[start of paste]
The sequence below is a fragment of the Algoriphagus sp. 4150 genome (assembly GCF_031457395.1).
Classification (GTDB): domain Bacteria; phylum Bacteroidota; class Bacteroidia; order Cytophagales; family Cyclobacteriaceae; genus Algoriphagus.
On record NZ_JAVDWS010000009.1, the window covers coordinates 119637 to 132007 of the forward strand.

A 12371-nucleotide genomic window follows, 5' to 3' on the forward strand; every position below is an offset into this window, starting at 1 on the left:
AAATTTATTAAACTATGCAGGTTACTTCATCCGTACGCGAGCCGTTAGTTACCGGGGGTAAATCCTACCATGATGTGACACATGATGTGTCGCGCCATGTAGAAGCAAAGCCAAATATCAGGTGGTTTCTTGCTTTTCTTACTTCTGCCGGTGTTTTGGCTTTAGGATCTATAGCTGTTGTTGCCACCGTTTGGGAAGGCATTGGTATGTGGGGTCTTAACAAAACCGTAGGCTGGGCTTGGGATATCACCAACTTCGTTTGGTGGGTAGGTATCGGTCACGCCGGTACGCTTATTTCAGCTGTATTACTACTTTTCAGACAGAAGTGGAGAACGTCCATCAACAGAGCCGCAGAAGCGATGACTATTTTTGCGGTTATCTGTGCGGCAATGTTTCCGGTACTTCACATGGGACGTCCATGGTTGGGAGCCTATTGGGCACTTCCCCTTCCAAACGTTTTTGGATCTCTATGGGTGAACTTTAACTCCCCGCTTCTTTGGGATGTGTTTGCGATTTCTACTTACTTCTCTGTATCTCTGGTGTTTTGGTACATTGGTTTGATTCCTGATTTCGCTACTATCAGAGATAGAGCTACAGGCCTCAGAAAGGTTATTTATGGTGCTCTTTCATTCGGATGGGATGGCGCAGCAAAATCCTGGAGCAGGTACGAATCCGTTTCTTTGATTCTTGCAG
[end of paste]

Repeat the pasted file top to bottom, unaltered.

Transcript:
The sequence below is a fragment of the Algoriphagus sp. 4150 genome (assembly GCF_031457395.1).
Classification (GTDB): domain Bacteria; phylum Bacteroidota; class Bacteroidia; order Cytophagales; family Cyclobacteriaceae; genus Algoriphagus.
On record NZ_JAVDWS010000009.1, the window covers coordinates 119637 to 132007 of the forward strand.

A 12371-nucleotide genomic window follows, 5' to 3' on the forward strand; every position below is an offset into this window, starting at 1 on the left:
AAATTTATTAAACTATGCAGGTTACTTCATCCGTACGCGAGCCGTTAGTTACCGGGGGTAAATCCTACCATGATGTGACACATGATGTGTCGCGCCATGTAGAAGCAAAGCCAAATATCAGGTGGTTTCTTGCTTTTCTTACTTCTGCCGGTGTTTTGGCTTTAGGATCTATAGCTGTTGTTGCCACCGTTTGGGAAGGCATTGGTATGTGGGGTCTTAACAAAACCGTAGGCTGGGCTTGGGATATCACCAACTTCGTTTGGTGGGTAGGTATCGGTCACGCCGGTACGCTTATTTCAGCTGTATTACTACTTTTCAGACAGAAGTGGAGAACGTCCATCAACAGAGCCGCAGAAGCGATGACTATTTTTGCGGTTATCTGTGCGGCAATGTTTCCGGTACTTCACATGGGACGTCCATGGTTGGGAGCCTATTGGGCACTTCCCCTTCCAAACGTTTTTGGATCTCTATGGGTGAACTTTAACTCCCCGCTTCTTTGGGATGTGTTTGCGATTTCTACTTACTTCTCTGTATCTCTGGTGTTTTGGTACATTGGTTTGATTCCTGATTTCGCTACTATCAGAGATAGAGCTACAGGCCTCAGAAAGGTTATTTATGGTGCTCTTTCATTCGGATGGGATGGCGCAGCAAAATCCTGGAGCAGGTACGAATCCGTTTCTTTGATTCTTGCAG